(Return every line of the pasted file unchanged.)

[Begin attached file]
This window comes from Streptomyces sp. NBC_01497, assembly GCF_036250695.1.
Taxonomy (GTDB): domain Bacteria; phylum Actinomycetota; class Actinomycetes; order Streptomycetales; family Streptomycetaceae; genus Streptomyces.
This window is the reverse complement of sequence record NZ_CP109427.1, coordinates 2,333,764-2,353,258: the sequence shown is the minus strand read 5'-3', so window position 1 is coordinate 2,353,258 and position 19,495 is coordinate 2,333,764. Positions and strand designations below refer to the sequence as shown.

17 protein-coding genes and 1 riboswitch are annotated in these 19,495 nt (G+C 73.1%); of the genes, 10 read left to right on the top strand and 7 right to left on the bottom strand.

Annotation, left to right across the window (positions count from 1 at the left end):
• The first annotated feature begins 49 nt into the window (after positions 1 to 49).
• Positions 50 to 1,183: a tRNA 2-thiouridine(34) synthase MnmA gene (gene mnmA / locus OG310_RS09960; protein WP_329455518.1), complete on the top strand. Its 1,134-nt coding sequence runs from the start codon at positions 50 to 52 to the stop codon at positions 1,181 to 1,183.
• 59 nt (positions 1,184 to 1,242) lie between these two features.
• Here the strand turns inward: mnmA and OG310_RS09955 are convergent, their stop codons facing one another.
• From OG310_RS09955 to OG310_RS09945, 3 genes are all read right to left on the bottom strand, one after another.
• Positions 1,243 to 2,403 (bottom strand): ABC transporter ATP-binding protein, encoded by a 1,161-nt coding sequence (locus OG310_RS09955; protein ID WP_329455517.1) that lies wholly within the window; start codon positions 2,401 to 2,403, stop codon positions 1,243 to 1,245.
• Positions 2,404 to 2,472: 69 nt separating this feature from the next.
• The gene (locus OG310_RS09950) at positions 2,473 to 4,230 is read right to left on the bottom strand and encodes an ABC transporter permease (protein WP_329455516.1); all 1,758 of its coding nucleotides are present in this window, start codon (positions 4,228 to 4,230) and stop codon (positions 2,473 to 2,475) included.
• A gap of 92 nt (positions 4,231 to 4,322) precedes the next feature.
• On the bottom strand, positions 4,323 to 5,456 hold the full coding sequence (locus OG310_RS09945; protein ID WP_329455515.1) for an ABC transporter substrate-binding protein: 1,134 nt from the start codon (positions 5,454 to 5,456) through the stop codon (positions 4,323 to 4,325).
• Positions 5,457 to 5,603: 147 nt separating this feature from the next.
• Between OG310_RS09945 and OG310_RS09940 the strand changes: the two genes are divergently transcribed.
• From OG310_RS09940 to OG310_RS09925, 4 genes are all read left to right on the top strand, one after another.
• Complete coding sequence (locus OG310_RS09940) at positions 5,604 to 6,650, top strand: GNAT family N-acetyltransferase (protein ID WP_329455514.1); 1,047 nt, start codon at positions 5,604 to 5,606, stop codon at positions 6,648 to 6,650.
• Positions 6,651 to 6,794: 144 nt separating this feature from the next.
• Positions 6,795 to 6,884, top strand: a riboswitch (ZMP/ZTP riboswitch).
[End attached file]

This window comes from Streptomyces sp. NBC_01497, assembly GCF_036250695.1.
Taxonomy (GTDB): domain Bacteria; phylum Actinomycetota; class Actinomycetes; order Streptomycetales; family Streptomycetaceae; genus Streptomyces.
This window is the reverse complement of sequence record NZ_CP109427.1, coordinates 2,333,764-2,353,258: the sequence shown is the minus strand read 5'-3', so window position 1 is coordinate 2,353,258 and position 19,495 is coordinate 2,333,764. Positions and strand designations below refer to the sequence as shown.

17 protein-coding genes and 1 riboswitch are annotated in these 19,495 nt (G+C 73.1%); of the genes, 10 read left to right on the top strand and 7 right to left on the bottom strand.

Annotation, left to right across the window (positions count from 1 at the left end):
• The first annotated feature begins 49 nt into the window (after positions 1 to 49).
• Positions 50 to 1,183: a tRNA 2-thiouridine(34) synthase MnmA gene (gene mnmA / locus OG310_RS09960; protein WP_329455518.1), complete on the top strand. Its 1,134-nt coding sequence runs from the start codon at positions 50 to 52 to the stop codon at positions 1,181 to 1,183.
• 59 nt (positions 1,184 to 1,242) lie between these two features.
• Here the strand turns inward: mnmA and OG310_RS09955 are convergent, their stop codons facing one another.
• From OG310_RS09955 to OG310_RS09945, 3 genes are all read right to left on the bottom strand, one after another.
• Positions 1,243 to 2,403 (bottom strand): ABC transporter ATP-binding protein, encoded by a 1,161-nt coding sequence (locus OG310_RS09955; protein ID WP_329455517.1) that lies wholly within the window; start codon positions 2,401 to 2,403, stop codon positions 1,243 to 1,245.
• Positions 2,404 to 2,472: 69 nt separating this feature from the next.
• The gene (locus OG310_RS09950) at positions 2,473 to 4,230 is read right to left on the bottom strand and encodes an ABC transporter permease (protein WP_329455516.1); all 1,758 of its coding nucleotides are present in this window, start codon (positions 4,228 to 4,230) and stop codon (positions 2,473 to 2,475) included.
• A gap of 92 nt (positions 4,231 to 4,322) precedes the next feature.
• On the bottom strand, positions 4,323 to 5,456 hold the full coding sequence (locus OG310_RS09945; protein ID WP_329455515.1) for an ABC transporter substrate-binding protein: 1,134 nt from the start codon (positions 5,454 to 5,456) through the stop codon (positions 4,323 to 4,325).
• Positions 5,457 to 5,603: 147 nt separating this feature from the next.
• Between OG310_RS09945 and OG310_RS09940 the strand changes: the two genes are divergently transcribed.
• From OG310_RS09940 to OG310_RS09925, 4 genes are all read left to right on the top strand, one after another.
• Complete coding sequence (locus OG310_RS09940) at positions 5,604 to 6,650, top strand: GNAT family N-acetyltransferase (protein ID WP_329455514.1); 1,047 nt, start codon at positions 5,604 to 5,606, stop codon at positions 6,648 to 6,650.
• Positions 6,651 to 6,794: 144 nt separating this feature from the next.
• Positions 6,795 to 6,884, top strand: a riboswitch (ZMP/ZTP riboswitch).